I sit by my open window, inappropriately sleepless at 2 a.m., watching the stars as they twinkle teasingly at me knowing full well that I cannot step out to revel in the moonlight like them. The Singapore skyline glows like a beautiful hallucination upon the farthest banks of the tranquil sea. If I listen closely enough, I can convince myself that the gentle bobbing of the cargo ships is audible. Although I know it isn’t. They coyly surrender themselves to the waves’ embrace, almost as if made of cheap glue and yesterday’s newspaper and not steel. I tentatively stick out a palm to catch the raindrops that burst forth from the sky like little diamonds and smile as they gently dissolve into my skin.
It feels good to be back.
This time, returning home means more than just waking up to my favorite view in the world and getting blessed with an endless supply of snacks lovingly prepared by my mom. This time, it’s not quite that simple. It’s so easy to slip back into a state of childish contentment and put on a mask of ignorance in the name of self-protection during this global health crisis. But a retreat from the outdoors shouldn’t equate to a retreat to meaningless routine, albeit a newly-constructed one. While thousands out there fight for their lives every day, I can’t help but recognize the unintentional selfishness of my own sheltered little existence. Now, don’t get me wrong–I am not the toilet paper hoarder you mock in the memes or the ignorant jerk who shamelessly went out to drink with their friends and plastered it all over social media–despite the risks.
At the same time, I know that I am considerably luckier than most of my fellow globe-inhabitants right now. After all, I live in sanitary conditions with a pretty reliable supply of food and income, going about my day without ever really having to worry about my next paycheck or meal. Up until the turn of the decade demanded a forced return to bare necessities, I never actively thought about just how much I had to spare. I also know that although I am possibly not alone in this experience of guilt, now offers a good time for us all to practice gratitude.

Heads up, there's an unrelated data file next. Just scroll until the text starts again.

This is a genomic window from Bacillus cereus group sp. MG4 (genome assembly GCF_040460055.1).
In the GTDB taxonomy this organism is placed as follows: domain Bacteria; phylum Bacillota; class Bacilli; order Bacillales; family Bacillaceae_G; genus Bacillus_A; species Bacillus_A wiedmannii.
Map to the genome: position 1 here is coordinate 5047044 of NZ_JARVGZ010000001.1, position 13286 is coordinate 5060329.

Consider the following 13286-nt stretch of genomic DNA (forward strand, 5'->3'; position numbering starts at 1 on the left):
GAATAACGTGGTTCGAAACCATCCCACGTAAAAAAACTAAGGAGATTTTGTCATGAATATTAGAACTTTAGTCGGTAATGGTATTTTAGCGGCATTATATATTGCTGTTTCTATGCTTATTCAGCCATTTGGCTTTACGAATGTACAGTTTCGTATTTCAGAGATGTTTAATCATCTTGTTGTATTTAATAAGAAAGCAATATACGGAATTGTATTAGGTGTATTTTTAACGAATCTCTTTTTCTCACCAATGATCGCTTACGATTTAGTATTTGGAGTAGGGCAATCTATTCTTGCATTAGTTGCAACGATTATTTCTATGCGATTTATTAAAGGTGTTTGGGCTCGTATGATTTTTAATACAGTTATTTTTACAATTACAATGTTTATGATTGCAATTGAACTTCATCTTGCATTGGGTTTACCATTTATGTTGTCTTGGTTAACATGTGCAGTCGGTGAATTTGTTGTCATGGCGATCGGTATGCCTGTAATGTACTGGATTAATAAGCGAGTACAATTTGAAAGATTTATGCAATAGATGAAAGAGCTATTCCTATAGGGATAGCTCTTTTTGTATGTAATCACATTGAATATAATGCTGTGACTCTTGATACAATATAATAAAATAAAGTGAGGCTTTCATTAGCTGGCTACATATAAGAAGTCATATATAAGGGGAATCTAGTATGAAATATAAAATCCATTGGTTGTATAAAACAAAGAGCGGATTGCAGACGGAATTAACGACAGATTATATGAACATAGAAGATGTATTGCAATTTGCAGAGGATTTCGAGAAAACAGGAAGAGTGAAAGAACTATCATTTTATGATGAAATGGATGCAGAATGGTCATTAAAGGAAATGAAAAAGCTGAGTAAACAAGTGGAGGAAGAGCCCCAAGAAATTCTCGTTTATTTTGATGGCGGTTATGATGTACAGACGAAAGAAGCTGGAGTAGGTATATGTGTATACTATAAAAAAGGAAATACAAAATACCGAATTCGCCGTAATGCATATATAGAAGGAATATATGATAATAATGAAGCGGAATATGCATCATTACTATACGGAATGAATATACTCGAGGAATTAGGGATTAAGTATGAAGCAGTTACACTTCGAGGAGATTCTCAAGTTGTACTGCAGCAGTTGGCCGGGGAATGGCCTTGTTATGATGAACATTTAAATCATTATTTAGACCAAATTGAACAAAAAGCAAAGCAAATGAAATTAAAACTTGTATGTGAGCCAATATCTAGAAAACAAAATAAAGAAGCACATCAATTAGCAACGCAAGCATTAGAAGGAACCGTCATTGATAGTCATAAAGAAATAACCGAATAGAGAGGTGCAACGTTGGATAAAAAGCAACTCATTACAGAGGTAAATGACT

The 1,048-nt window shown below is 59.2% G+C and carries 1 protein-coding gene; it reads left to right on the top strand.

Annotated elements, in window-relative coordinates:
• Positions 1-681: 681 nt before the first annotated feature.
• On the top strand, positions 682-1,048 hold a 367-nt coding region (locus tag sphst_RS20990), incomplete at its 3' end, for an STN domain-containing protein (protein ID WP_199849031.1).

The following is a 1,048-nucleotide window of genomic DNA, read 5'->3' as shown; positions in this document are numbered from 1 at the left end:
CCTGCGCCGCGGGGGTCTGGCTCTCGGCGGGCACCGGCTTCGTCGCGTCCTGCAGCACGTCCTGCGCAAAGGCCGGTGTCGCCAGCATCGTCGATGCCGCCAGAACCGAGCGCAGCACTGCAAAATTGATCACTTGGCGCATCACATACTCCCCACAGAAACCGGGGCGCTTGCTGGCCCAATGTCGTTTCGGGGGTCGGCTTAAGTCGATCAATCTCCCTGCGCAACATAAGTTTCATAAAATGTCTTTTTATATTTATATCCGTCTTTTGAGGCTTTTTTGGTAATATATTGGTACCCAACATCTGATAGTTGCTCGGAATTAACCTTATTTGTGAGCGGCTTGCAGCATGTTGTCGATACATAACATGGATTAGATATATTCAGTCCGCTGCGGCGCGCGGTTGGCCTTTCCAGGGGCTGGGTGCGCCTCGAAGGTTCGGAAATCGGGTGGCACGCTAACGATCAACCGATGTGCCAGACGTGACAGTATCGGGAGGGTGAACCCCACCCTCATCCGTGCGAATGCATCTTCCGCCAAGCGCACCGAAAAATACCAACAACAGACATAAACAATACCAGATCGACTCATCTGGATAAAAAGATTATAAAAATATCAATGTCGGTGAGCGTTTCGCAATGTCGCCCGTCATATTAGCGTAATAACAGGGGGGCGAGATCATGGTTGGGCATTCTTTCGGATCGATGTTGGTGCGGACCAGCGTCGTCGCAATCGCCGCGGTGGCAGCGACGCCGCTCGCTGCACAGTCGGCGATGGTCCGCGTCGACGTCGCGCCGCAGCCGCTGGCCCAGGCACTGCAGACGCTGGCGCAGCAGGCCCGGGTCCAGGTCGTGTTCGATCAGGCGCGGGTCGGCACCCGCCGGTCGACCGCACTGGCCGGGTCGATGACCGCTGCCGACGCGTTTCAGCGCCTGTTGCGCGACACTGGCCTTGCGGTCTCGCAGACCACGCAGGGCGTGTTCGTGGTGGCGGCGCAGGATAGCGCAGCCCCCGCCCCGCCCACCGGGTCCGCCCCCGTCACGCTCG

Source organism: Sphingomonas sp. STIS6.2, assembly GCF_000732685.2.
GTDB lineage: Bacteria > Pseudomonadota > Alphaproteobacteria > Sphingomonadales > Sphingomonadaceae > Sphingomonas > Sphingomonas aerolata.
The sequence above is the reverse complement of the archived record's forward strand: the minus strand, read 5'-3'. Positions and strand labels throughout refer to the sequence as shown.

Why wait till November to give thanks, when it should be a daily practice?
It goes without saying that in the last few weeks, all sense of order has come completely undone. The economy has been arrested in its tracks, everyone’s morale has taken a beating and the global carnage has left the world shaken to its core. And yet, in the midst of all this devastation, mother nature has generously extended us a second chance. A chance to peel back our mindless indulgence in the excess, and quietly utilize our newfound solitude to reconsider if we want to carry on in the way we once did. It’s a chance that we should excitedly seize.
So many of us reek of privilege but insist on bathing in denial. It’s criminal, really.
So, don’t take this time to angrily shake your fists at the news of an extension of a lockdown or to complain about your inability to laugh with your loved ones in person, but instead, use it to reflect. Reflect upon your lifestyle, upon the relationships that make you and the actions that shape you. I am not saying that we should expect to come out of this crisis born completely anew, but that we should at least make a sincere effort to mend some of the habits we know everyone would live without.
If you’re looking for a sign, this is it: quit smoking, write that novel, make that call, get out of bed or take up that weird hobby you’ve always wanted to try. I know that no one’s daily life has gone completely unscathed. I know that everyone has had to make some modifications to their work schedule and summer plans. But that doesn’t mean we should let bitterness become our favorite midnight snack.
Make your own happiness, even if it comes in the form of a shitty Tik-Tok.
COVID-19 has reminded us that time is precious, so let each word you speak and each step you take be filled with purpose. Just because you are not the one struggling to take your next breath does not mean you shouldn’t feel the need to make each breath count.